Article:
It would also weaken the European solidarity that would be essential in the event that a less Europhile administration take power in 2024.
Looking ahead, a combination of different formats – bilateral, mini-lateral, and via formal institutions – seems the likeliest path for UK cooperation with its European partners.
Maintaining the current focus on working with individual European states is an important starting point. Whether judged as a function of their respective military potential, attitudes towards the use of force, or global interests, France and the UK are natural partners when it comes to security and defence. As early as 2019, President Macron had stated that he wanted to establish a ‘very special relationship’ with the UK after Brexit. As one of us has argued, the Integrated Review implies that the UK aspires to become more like France when it comes to foreign and security policy. The Combined Joint Expeditionary Force became operational in 2020 and allows for the rapid deployment of military personnel. The UK has also joined the European Intervention Initiative spearheaded by Paris. However, the main obstacle to cooperation – namely the tension between the French emphasis on the EU and strategic autonomy and the UK’s clear preference for NATO as the only hard security institution in Europe – may yet limit the potential for collaboration.
Equally, trilateral collaboration with Paris and Berlin might be a practical option. The E3 has increased its scope since the 2016 referendum. In 2019, the three countries published a joint statement on the South China Sea, and all three have enhanced their naval presence in the Indo-Pacific. A Germany more committed to a muscular foreign policy stance might see greater value in such an arrangement, while France and Germany have both spoken of the possibility of creating a European Security Council, not least to facilitate cooperation with the UK. Such a format, however, might well spark difficult debates within the EU over questions of membership, decision-making power, and the relationship of any such body with the EU itself.
Which brings us to the EU itself. In the short term, it seems highly unlikely that a Conservative Government in London – under whatever Prime Minister – will seriously consider negotiating formal security relations with the Union. Yet over time, this may impede the UK’s ability to achieve the ambitious objectives it has set itself in the foreign and defence policy spheres. Clearly, the absence of such relations will be an issue when it comes to foreign policy challenges with an economic dimension – where the EU has competence. And even when it comes to security per se, there are grounds to think that UK-EU collaboration might be in the interest of both sides. It is clear, for instance, that both have similar perceptions of China: the EU sees it as systemic rival, while the UK describes China as ‘the biggest state-based threat to the UK’s economic security.’ Both view Beiing, in other words, as part rival, part commercial partner. As the strategy towards China on both sides of the Channel is likely to become a determining factor for their position in the international system, coordinating approaches makes sense.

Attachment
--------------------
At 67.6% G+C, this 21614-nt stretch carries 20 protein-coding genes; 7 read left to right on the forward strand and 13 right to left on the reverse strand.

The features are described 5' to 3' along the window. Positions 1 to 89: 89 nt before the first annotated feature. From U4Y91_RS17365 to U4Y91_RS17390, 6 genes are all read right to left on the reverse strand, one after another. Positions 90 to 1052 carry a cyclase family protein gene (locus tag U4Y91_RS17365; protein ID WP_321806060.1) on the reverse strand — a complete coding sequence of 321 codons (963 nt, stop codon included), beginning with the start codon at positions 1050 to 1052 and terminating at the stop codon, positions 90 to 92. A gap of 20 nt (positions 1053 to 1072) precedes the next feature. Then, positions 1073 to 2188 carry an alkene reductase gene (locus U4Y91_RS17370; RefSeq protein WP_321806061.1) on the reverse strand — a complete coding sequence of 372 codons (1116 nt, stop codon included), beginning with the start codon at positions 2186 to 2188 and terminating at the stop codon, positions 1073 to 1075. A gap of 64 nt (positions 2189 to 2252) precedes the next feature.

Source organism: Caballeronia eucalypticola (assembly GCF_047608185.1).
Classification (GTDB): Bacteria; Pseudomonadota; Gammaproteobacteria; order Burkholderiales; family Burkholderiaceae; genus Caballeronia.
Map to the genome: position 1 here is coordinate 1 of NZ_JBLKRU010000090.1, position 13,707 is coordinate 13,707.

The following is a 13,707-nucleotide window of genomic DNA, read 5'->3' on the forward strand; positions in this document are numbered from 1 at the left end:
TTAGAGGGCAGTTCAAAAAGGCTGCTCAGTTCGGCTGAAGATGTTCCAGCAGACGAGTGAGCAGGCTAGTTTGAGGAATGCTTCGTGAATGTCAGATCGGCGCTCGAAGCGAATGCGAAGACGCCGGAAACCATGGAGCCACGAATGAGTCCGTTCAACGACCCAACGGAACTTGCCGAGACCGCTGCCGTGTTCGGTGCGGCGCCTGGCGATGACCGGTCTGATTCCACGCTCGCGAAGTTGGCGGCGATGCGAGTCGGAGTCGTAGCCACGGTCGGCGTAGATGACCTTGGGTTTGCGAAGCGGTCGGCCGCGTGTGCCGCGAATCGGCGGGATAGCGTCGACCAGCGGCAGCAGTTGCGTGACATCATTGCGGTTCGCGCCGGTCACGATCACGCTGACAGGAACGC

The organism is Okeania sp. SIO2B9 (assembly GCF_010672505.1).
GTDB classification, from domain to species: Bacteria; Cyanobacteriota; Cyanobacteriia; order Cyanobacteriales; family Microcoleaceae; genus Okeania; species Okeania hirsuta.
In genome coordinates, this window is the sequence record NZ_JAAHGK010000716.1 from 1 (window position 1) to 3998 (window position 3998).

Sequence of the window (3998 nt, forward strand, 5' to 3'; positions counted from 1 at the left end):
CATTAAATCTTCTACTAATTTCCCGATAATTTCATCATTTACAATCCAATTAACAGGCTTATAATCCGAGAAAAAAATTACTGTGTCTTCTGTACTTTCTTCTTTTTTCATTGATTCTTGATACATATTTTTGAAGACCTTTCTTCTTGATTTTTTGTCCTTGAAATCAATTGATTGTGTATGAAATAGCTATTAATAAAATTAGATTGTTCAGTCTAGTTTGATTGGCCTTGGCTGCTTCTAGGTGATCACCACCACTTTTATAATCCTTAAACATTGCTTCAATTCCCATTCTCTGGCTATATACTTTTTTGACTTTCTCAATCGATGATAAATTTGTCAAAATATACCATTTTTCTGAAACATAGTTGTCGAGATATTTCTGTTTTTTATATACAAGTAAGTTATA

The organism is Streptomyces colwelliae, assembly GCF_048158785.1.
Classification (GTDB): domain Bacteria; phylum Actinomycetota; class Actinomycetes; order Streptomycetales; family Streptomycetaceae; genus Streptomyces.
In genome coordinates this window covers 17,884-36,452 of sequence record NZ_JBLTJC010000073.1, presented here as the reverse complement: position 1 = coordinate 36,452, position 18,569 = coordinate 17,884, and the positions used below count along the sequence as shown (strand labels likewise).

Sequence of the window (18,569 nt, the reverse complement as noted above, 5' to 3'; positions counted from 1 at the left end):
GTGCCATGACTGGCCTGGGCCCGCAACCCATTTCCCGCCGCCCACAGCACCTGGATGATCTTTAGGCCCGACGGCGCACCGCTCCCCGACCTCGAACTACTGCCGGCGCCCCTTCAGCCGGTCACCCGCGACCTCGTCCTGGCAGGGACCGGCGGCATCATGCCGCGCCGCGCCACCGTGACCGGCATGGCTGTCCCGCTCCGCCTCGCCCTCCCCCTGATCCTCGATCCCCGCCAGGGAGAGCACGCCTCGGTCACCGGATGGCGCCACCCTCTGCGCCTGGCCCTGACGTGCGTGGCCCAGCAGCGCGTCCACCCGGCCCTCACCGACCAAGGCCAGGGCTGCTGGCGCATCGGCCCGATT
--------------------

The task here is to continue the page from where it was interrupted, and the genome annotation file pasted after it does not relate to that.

Underpinning all this, however, is the need for stable political relationships between the UK and its putative European partners. The Integrated Review declares that ‘we will enjoy constructive and productive relationships with our neighbours in the European Union.’ Yet here is an ambition the Government has clearly not achieved to date. Brexit continues to unsettle relations between the UK and both the EU and its member states. A succession of crises – over fisheries and the Northern Ireland protocol – have rendered even bilateral relations with member states far less constructive and productive than they might otherwise have been. In a situation of continued tension and uncertainty, it is hard to see how closer security ties – either with individual member states or with the EU itself – can be built.
The Integrated Review is full of ambitious intent. As it acknowledges, however, the UK cannot be an effective ‘problem-solving and burden-sharing' nation acting alone: ‘collective action and co-creation with our allies and partners will be vitally important in the decade ahead’.
Writing on the day of the publication of the Integrated Review, the Prime Minister declared that the ‘objective of “Global Britain” is not to swagger or strike attitudes on the world stage.’ Yet both his Government and the EU seem caught in a rhetorical arms race. While EU officials talk about a ‘geopolitical Commission’ and European Council President asserts that 2022 will be the ‘year of European defence,’ the UK acts as if the EU does not exist and need not trouble it, while the Integrated Review itself was full of Johnsonian boosterism such as the claim that investment in private technology is ‘ahead of the rest of Europe.’